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Attention, please, we’re going to begin. When we’ve got to the end of the story we shall know more than we do now. Once there was a wicked troll. He had made a looking-glass which had this property: everything good and pretty that was reflected in it became bad and ugly. And everything that was no good came out even worse. The most beautiful landscapes looked like boiled spinach, and the best of men grew hideous. Their faces were so distorted that they couldn’t be recognized. It was very funny, the troll said. He couldn’t help but laugh at his clever invention. Everyone who attended the troll school (for he kept a troll school) spread the news all about that miracle looking-glass: you could now see, they said, what the world and mankind really looked like. They ran about everywhere with the glass, and at last there wasn’t a country or a person left who hadn’t been distorted in it. After that they decided to fly up to heaven itself and make fun of the angels. The higher they flew with the glass, the more it grimaced. Up and up they flew, and then the glass grimaced so hard that it fell out of their hands and to the ground. It broke into millions of tiny pieces. Some of them were as big as a grain of sand. They flew around the wide world, and when they got into peoples’ eyes, they stuck there, and from that moment the people saw everything crooked and only looked for the bad things. Every little splinter of the glass had kept the same power that the whole glass had. Some people got a little bit of the glass into their hearts, and that was horrible, for their hearts became just like a lump of ice. Some of the pieces were so big that they were used for window glass. Other pieces were made into glasses, and that was a bad thing, if people put them on in order to see correctly and judge rightly. The evil troll laughed at this, for it was very amusing to him. And out in the world little bits of glass were still flying in the air.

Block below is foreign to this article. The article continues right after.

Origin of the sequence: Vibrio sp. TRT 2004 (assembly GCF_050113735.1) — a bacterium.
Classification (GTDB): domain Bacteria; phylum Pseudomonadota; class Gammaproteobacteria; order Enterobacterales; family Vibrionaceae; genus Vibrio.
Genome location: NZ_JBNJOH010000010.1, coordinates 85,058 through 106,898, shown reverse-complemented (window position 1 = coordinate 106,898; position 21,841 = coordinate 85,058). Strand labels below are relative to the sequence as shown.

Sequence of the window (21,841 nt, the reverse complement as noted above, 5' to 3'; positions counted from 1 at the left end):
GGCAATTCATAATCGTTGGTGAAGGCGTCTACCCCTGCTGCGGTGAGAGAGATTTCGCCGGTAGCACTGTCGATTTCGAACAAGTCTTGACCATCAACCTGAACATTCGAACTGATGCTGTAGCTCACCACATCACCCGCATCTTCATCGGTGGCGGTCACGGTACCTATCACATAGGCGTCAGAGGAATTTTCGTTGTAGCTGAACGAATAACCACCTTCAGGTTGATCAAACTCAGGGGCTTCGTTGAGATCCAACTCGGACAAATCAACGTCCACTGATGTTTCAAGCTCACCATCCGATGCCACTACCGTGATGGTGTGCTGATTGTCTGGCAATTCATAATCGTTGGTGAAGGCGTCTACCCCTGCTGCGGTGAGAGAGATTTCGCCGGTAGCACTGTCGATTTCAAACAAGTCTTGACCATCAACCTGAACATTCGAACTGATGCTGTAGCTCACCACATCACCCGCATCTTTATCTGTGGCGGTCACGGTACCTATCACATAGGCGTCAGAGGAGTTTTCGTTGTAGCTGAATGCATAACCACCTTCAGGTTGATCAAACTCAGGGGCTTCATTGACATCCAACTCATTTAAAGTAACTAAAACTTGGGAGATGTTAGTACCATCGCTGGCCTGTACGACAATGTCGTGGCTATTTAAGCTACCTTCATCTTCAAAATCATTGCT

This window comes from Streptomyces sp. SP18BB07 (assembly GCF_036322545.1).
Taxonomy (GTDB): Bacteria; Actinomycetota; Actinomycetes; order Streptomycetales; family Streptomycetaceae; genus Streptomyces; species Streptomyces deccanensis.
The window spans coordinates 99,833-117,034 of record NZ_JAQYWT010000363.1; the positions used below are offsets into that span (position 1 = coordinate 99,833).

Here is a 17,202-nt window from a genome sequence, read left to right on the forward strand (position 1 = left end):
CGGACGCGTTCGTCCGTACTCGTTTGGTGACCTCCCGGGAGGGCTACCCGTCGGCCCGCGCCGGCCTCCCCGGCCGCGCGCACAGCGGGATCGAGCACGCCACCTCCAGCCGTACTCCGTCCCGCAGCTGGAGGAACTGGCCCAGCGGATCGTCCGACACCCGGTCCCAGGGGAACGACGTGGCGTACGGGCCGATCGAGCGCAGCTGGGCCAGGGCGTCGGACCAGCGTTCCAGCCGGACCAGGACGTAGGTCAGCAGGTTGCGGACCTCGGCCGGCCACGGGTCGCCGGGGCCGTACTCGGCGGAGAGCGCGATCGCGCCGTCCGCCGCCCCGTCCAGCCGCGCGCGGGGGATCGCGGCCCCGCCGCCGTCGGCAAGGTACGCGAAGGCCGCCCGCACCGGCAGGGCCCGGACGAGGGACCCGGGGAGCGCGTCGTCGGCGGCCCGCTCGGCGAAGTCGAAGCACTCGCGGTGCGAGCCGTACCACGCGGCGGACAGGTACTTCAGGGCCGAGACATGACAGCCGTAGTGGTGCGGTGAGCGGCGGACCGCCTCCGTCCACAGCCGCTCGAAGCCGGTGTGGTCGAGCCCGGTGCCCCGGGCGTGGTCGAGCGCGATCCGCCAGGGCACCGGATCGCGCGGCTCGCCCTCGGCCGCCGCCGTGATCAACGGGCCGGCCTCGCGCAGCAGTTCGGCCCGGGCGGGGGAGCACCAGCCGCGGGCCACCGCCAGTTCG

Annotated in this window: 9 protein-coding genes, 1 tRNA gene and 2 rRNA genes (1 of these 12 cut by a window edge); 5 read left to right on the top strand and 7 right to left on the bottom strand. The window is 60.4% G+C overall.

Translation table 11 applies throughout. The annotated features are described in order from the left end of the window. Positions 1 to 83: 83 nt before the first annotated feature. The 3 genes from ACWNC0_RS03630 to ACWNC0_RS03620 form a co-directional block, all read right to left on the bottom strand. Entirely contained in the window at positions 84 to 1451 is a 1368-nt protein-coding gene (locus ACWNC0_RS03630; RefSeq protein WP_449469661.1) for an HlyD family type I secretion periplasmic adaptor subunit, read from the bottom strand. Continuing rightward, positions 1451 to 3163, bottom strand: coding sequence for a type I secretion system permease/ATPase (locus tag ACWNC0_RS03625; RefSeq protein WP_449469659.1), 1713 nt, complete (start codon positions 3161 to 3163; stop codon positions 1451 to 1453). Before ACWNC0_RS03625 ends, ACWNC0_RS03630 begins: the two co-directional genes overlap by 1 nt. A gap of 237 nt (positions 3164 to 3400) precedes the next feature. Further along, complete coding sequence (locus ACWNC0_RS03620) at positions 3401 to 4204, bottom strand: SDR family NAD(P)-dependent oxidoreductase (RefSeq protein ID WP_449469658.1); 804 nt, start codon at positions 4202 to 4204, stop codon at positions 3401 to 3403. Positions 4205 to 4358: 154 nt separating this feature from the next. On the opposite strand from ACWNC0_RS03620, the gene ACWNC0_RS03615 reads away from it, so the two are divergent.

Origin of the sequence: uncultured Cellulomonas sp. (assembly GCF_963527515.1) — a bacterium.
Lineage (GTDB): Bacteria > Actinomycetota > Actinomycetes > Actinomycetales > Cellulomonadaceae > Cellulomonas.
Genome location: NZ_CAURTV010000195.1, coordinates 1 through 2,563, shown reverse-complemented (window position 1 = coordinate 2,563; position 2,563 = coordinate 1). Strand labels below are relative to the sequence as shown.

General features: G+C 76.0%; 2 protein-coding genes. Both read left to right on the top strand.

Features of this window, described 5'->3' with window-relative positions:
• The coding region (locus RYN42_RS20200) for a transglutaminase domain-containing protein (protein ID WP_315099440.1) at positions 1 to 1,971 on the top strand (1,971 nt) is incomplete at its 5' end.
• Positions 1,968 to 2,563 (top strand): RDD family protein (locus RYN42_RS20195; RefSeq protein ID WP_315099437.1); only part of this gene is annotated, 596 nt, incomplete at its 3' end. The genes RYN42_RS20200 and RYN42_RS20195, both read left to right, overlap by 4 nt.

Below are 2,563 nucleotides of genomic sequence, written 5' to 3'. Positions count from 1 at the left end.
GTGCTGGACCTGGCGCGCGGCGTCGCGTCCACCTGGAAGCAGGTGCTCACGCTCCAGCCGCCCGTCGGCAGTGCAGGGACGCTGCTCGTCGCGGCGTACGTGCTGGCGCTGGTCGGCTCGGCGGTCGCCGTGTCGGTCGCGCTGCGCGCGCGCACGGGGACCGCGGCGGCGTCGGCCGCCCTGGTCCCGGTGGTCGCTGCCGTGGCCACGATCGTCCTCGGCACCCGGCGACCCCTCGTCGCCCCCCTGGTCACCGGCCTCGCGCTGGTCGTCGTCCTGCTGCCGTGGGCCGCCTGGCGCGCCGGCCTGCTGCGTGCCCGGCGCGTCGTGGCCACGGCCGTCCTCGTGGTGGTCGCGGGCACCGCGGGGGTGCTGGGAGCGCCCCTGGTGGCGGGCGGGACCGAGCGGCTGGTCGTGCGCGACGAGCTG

Now you shall hear what happened with some of them.
In the big town, where there are so many houses and people that there isn’t enough room for everybody to have a little garden, and where most people have to grow flowers in pots, there were two poor children. They weren’t brother and sister, but they were as fond of each other as if they had been. Their parents were near neighbours, living in two attics, where the roof of the one house touched the other: a small window in each house faced the other; you could get from one window to the other in one step.
The parents had, each of them, a large wooden box outside the window, and in it grew kitchen herbs which they used, and also a little rose tree; there was one in each box, and they flourished wonderfully. Then the parents thought of putting the boxes across the gutter in such a way that they reached almost from the one window to the other and really looked like two bunches of flowers. The pea plants hung down over the boxes, and the rose trees twined about the windows and bent over to meet each other, and made almost an arch of leaves and blossoms. The boxes were very high up, and the children knew they must not climb up into them, but they were often allowed to get out to meet each other and sit on their little stools beneath the roses, and there they used to play very happily.
In winter, of course, that pleasure was gone. The windows were often quite frozen over; but then they would heat copper pennies on the stove, and then put the hot pennies on the frosty window, and this made a small peep-hole, one out of each window; the little boy’s and the little girl’s. The boy’s name was Kay and the girl’s name was Gerda.
“Those are the white bees swarming,” said the old grandmother once in winter, looking at the falling snow.
“Have they got a queen too?” asked the little boy—for he knew that the real bees have one. “Indeed, they have,” said grandmother, “she is the biggest of them all, and she never stays still on the ground, but flies up into the black cloud. At winter nights she flies through the streets of the town and looks in the windows, and then they freeze into wonderful patterns, like flowers.”
“Can the Snow Queen get in here?” asked the little girl.
“Let her come!” said the boy, “and I’ll put her on the hot stove and she’ll melt.”
One evening, when little Kay was at home, he climbed up on the stool by the window and peeped through the little hole. A few snowflakes were falling outside, and one of them, the biggest of them all, was lying in a corner of one of the flower-boxes. It grew larger and larger, and at last turned into a lady, dressed in a white dress, which seemed to be made out of millions of snowflakes. She was very pretty and delicate, and she was made from ice, but she was alive. Her eyes were like two bright stars, but there was no rest or quietness in them. She nodded towards the window and beckoned with her hand. The little boy was frightened and jumped down off the stool.